A: The major thing I learned was that timing was critical. You have to be thinking about where and when you are going to get food, where to sleep, and yet there were three times when the snow depth in the passes slowed us down. We were riding on old jeep trails. I remember crossing a 60 degree steep than ran out for a couple of miles covered with snow where it was work to push the bike. There were six passes that had snow depths of 5 to 10 feet deep.

Q: Other things for people to know?
A: The maps for the trip are from Adventure Cycling http://www.adventurecycling.org/routes/greatdivide.cfm . When you want to camp, you find a mossy spot right on the side of the trail. I chose not to cook on this trip, but hung my food at night. There are grizzlies in parts of Montana that are not going to let a tent stop them. I slept with my bear spray right at hand. Any of the Montana natives that I saw out in the woods had two cans of bear spray on them. Some people had sleigh bells on their bikes. I used a whistle. The bikes are quiet, and I yelled, “Bear!” coming up on any turn.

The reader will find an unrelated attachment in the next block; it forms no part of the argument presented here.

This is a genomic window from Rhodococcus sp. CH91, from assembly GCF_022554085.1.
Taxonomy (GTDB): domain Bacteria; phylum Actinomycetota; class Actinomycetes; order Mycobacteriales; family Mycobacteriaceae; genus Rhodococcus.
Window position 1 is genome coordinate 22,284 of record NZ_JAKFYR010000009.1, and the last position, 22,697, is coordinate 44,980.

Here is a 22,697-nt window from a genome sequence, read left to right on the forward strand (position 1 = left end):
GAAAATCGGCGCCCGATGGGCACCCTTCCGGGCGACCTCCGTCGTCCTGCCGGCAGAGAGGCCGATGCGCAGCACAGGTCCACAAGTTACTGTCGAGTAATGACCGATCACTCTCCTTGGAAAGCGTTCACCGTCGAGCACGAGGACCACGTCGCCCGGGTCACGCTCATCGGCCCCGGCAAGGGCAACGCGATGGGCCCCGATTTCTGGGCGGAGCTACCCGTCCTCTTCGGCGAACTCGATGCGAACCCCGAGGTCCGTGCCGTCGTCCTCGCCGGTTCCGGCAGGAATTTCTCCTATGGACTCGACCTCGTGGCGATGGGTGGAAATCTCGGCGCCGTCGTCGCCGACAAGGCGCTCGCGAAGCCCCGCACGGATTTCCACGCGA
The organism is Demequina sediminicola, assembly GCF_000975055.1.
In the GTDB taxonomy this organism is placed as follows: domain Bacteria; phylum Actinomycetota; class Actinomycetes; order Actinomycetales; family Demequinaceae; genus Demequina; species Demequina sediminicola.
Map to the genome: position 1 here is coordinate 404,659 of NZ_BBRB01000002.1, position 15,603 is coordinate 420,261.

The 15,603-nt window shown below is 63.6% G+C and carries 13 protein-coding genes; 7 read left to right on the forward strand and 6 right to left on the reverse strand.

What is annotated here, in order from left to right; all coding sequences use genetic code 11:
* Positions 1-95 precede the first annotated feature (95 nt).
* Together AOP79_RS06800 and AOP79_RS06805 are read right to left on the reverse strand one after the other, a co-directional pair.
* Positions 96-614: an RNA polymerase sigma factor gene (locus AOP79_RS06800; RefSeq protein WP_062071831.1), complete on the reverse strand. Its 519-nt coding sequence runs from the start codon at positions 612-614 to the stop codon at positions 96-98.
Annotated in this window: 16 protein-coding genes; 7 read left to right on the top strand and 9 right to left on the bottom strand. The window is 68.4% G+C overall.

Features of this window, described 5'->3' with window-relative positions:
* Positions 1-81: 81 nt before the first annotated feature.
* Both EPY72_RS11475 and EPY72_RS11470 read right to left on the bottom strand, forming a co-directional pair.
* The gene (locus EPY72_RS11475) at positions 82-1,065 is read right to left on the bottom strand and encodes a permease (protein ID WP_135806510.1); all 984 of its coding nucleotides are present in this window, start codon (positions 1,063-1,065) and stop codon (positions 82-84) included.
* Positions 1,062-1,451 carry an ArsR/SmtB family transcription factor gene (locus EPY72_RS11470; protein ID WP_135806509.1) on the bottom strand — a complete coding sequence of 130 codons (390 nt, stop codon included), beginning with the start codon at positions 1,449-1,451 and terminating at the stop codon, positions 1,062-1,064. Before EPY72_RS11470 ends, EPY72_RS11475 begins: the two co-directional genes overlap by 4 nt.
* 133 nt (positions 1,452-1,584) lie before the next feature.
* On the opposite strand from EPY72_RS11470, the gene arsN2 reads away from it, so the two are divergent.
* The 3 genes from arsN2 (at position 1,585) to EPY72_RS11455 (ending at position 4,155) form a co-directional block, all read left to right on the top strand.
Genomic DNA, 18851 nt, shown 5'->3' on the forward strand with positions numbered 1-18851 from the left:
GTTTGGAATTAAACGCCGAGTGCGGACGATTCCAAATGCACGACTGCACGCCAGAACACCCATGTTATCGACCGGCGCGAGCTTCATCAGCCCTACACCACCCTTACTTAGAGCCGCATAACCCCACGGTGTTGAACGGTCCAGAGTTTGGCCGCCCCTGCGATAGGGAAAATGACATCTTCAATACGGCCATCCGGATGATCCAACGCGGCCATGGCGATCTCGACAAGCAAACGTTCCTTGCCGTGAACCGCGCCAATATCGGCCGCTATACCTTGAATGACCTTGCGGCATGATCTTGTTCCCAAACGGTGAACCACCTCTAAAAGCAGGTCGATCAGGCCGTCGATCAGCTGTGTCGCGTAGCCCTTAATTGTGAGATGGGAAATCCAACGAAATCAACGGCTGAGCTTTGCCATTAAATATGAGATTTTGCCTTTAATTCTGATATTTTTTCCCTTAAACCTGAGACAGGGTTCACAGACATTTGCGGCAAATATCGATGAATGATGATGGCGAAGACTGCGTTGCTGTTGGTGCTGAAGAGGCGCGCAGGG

Q: Any change in training in the coming year?
A: I am doing it again. I won’t ride with the same intensity I did for the past year. I like to ride, and will ride recreationally during this summer, also some longer rides. In February, March, and April I will plow on the miles. I plan to put in 6,000 miles this year rather than the 8,000 that I did getting ready for this Tour Divide.

Andy and Lincoln Jamrog outside of Livingston, MT

Here is a photo taken this week north of Livingston, MT viewed from the radio tower in town. It is the Willow Creek area- the wind shifted and the fire didn’t reach the town. It is the same area where the previous photo was taken.